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More Flints

I’m not sure if I have ever made as many versions of a pattern in quick succession as I have the Flint pants/shorts deisgn by Megan Nielsen. I made them up the first time shortly after the pattern had been released and had arrived in my mailbox (I already had my pretty cotton silk from The Fabric Store washed and waiting), and I wrote about them here. The pattern was a huge success- the fit was spot on with very minor adjustments (I think I took about 3/8 inch of fabric out of the waistline and graded down to nothing at my high hip), the wide leg was comfortable and didn’t make me feel like I was swimming in fabric, and I loved the unique closure of the design- although the left side pocket is essentially not very useful since it remains open on the inside of the pants, it means that the design doesn’t need a zipper. Instead, the pants close with either a tie or a couple of buttons. I’ve seen this design element in vintage clothing before and I love that Megan Nielsen updated the silhouette a bit while keeping the interest of the side closure as is.

Flint pattern photo from envelope

For my second pair I was hoping to recreate the look of the design on the pattern envelope- the pants are made from a bleached looking denim that looks very soft and flowy. I chose a denim from The Fabric Store that had a similar color but ignored the stiffer hand it had- I figured that the denim was lightweight enough that I could wash it and it would look floaty just like in the photos. I was totally wrong, and annoyed with myself for not knowing better. When I completed the pants and tried them on, the fabric was stiff and barely moved, and it made me look like I had put on cardboard pants. Obviously not the look I was going for. But all was not lost! In a last minute attempt to save the garment, I chopped the legs off mid thigh at the cutting line on the pattern that separates the shorts from the pants, and now they look fantastic.

The stiff denim works really well for shorts, I think- it helps them maintain their silhouette, they don’t wrinkle quite as much as a softer, drapier fabric would, and they look a bit like sailor pants- which is why I decided to mirror the buttons on the right side of the shorts. I am pretty sure that Megan Nielsen shared this button look on her instagram account which is what gave me the idea. I had cute red buttons that looked really nice with the light colored denim but I didn’t want to take the sailor analogy TOO literally (I’ve never really been a fan of red/white/blue combos in my clothing), so I opted for these vintage pale peach ones I found at an antique store last year. I am in love with the soft, beachy look they lend to the shorts- it makes me think of seashells on the seashore.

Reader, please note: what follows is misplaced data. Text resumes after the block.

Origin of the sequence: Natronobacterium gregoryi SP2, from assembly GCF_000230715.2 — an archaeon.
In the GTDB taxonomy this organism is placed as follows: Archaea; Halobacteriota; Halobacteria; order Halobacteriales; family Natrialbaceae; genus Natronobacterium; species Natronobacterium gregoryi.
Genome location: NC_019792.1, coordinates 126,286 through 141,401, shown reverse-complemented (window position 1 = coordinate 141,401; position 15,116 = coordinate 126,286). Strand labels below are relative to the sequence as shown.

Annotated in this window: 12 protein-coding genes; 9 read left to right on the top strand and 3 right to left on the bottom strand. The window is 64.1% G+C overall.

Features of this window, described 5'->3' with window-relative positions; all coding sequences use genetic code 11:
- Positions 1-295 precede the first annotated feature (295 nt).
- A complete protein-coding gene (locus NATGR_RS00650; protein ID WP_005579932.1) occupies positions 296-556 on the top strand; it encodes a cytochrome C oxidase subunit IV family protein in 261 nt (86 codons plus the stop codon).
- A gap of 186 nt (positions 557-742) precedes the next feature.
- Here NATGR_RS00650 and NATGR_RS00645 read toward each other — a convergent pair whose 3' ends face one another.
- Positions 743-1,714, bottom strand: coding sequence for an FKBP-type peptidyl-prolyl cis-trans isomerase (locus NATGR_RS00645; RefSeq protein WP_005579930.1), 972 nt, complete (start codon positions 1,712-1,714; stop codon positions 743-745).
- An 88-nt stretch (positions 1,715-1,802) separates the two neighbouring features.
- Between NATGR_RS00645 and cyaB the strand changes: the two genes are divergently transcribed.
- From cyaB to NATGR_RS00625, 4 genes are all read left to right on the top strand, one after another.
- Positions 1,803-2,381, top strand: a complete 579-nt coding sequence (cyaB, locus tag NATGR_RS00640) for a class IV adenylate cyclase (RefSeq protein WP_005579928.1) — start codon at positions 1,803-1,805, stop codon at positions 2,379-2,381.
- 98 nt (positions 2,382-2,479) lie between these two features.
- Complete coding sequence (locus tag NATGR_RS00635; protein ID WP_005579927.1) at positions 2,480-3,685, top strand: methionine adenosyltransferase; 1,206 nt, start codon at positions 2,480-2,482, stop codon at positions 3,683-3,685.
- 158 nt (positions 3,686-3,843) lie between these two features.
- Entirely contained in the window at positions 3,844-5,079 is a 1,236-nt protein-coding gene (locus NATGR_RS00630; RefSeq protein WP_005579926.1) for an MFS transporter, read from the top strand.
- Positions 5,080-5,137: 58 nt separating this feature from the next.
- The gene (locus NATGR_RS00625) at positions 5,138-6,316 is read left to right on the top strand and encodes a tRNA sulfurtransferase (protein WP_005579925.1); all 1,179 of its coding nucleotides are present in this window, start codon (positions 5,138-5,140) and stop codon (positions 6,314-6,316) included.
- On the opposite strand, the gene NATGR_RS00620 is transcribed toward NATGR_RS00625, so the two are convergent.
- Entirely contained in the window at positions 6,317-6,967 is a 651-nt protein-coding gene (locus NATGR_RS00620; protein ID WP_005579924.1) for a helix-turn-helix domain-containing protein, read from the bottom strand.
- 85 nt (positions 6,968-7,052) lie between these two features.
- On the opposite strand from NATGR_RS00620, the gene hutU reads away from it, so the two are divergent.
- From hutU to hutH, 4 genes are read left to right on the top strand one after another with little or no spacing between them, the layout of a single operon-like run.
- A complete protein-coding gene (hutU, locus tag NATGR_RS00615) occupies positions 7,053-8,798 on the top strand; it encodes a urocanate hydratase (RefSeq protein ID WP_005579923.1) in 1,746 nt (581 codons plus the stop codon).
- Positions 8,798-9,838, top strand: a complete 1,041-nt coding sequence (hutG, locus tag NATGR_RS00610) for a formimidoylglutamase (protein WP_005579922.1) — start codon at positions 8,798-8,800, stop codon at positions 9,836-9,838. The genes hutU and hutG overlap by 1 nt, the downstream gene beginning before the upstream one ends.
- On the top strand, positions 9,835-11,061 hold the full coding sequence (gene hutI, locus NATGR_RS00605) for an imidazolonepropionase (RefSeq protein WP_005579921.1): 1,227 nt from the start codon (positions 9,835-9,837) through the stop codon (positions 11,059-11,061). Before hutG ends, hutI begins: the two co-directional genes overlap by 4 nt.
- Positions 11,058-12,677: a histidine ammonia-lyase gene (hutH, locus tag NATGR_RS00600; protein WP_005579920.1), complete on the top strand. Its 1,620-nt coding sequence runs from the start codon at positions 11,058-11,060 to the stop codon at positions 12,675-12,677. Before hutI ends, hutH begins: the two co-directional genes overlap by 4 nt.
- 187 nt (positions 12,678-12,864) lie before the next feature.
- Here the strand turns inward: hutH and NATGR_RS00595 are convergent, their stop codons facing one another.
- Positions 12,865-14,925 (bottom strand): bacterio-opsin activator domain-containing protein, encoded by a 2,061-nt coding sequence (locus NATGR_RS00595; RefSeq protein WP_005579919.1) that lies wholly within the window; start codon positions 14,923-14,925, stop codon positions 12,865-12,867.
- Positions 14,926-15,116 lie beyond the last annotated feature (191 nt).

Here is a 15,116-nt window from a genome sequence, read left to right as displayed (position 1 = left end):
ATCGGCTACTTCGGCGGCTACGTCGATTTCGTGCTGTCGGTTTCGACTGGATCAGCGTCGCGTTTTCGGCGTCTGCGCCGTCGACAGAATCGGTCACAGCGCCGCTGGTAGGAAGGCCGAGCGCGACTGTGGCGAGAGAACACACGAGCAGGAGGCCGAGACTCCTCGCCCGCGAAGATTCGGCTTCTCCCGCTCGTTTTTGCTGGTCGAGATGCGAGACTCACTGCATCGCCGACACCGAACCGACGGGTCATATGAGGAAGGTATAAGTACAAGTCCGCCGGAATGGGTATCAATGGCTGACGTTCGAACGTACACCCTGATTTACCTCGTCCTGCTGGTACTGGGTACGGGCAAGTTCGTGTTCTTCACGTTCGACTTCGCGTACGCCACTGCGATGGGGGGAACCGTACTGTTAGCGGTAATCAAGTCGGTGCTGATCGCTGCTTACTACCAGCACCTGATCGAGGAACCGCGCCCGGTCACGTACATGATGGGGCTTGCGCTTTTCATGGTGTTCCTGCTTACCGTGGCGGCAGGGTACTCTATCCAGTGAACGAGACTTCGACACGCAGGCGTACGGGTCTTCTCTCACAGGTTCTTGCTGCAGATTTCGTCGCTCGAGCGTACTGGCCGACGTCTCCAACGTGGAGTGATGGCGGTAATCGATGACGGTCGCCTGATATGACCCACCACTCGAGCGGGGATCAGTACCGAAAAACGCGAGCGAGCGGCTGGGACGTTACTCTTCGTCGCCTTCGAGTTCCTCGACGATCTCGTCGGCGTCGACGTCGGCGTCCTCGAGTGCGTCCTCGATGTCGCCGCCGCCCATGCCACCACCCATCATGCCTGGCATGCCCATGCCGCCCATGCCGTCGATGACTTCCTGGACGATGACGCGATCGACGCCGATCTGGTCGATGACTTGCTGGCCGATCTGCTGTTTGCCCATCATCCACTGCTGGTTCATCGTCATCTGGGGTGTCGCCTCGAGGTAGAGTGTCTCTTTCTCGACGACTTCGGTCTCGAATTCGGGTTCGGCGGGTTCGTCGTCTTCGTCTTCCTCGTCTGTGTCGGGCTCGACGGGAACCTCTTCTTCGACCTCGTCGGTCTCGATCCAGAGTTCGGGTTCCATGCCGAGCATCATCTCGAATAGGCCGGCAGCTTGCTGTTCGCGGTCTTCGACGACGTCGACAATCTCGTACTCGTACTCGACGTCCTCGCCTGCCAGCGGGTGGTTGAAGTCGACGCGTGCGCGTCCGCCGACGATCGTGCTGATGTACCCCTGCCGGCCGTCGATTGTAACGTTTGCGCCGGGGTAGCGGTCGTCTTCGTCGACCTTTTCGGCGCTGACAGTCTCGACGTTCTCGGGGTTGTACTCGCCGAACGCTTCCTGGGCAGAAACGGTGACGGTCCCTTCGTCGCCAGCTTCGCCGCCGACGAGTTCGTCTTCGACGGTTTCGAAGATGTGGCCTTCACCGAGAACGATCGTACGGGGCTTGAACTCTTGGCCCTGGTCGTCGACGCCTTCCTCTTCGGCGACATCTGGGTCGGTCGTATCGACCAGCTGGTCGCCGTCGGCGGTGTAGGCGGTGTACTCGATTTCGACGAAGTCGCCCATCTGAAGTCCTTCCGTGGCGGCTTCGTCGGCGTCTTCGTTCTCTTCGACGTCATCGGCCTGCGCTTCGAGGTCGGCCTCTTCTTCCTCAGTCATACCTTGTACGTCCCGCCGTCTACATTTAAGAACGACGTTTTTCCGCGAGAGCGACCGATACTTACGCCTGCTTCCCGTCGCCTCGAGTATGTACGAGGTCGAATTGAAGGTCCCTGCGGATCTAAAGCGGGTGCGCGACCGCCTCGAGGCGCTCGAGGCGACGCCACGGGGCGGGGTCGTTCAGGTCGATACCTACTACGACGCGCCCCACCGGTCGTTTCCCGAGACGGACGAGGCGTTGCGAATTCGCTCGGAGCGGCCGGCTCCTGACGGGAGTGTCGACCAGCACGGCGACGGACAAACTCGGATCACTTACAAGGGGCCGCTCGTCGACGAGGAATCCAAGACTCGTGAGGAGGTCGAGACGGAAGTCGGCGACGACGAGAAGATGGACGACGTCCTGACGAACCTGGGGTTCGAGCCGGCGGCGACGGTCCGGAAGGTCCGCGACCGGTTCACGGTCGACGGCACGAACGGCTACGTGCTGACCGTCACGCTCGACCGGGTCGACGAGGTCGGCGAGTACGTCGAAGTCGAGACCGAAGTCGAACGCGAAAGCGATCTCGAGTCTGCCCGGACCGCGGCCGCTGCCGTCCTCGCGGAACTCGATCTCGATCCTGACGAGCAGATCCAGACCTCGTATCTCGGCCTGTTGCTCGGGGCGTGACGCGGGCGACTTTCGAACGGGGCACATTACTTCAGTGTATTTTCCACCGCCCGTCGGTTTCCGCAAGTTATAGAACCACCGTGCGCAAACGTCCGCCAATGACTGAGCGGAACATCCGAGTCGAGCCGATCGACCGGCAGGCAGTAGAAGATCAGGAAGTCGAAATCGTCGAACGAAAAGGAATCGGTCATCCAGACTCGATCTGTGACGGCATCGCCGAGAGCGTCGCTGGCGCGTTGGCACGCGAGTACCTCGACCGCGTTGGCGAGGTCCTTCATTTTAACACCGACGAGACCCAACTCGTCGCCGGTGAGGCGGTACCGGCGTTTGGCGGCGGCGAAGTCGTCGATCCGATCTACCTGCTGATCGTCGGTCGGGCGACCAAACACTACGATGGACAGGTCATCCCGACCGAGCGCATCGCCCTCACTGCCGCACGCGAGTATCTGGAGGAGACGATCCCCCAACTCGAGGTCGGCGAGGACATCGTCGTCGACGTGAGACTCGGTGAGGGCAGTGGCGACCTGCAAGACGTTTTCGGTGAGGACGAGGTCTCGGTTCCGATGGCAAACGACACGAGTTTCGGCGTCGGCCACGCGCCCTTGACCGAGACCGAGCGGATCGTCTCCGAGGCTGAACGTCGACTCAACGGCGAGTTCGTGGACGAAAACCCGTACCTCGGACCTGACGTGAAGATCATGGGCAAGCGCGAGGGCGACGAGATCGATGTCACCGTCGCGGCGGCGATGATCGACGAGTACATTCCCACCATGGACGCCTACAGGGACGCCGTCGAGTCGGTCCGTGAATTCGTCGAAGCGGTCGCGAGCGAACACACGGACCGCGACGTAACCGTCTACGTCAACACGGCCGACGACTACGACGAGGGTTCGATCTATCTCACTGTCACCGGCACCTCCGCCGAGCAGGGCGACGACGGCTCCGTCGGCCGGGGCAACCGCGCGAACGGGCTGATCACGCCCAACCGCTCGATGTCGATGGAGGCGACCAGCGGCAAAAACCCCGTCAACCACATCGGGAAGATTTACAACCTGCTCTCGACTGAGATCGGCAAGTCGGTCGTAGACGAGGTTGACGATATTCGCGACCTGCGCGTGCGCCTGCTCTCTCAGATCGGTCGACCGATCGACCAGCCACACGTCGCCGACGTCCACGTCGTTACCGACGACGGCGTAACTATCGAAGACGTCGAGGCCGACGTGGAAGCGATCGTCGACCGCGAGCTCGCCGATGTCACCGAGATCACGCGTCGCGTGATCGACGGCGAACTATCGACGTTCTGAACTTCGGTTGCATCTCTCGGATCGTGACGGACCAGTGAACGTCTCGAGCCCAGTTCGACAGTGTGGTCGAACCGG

Aside from using the button closure on this version of the design, I also eliminated the release tucks at the front of the pants to give a smoother line from waistband to thigh. Megan Nielsen posted an easy-t0-follow tutorial on her blog about how to create darts out of those tucks although I somehow managed to make mine very long? Despite, I swear, following the instructions to a T?? Whatever, I totally don’t mind the length of the darts as they are barely noticeable and actually make the shorts look like they are made of panels, which is pretty cute.

Ok, so YAY, shorts! Good save with a chop off of the pants legs, and I absolutely love how cute and fun they are- I get so many compliments when I wear them! But wait, what about the dream pants version that I still have yet to make out of a flowy, looser kind of fabric that drapes over my frame and mirrors the pants from the pattern front? What about those guys??

Well I made those guys, too! This time out of a coffee colored cotton linen from…where else? Your favorite place and mine, THE FABRIC STORE! They have an incredible selection of linen in their store pretty much year round in Los Angeles because it’s basically always linen weather here, and this bolt stood out to me because of it’s a neutral but with a visually interesting textured weave, and it’s super light weight. Of course, when I finished the garment and hung them in my closet, I discovered that the fabric is incredibly similar to the cotton linen I used for my Burda Wide Legged pants, blogged here. Coincidence? Probably not. I tend to keep neutral or darker colors on my bottom half when they are pants and in a shape I am not completely familiar with. It would be nice to step out of that habit, but I love how both pairs of pants came out, so if it ain’t broke…! Anyways, I figured these would be a nice fabric to make Flint in, especially for an LA summer (I hate wearing pants in the summer cause I get so hot but I also hate my legs burning in the sun and sticking to leather and plastic seats all the time, so I am hoping that this version finds a nice balance in the midst of the worst parts of 90 degree weather).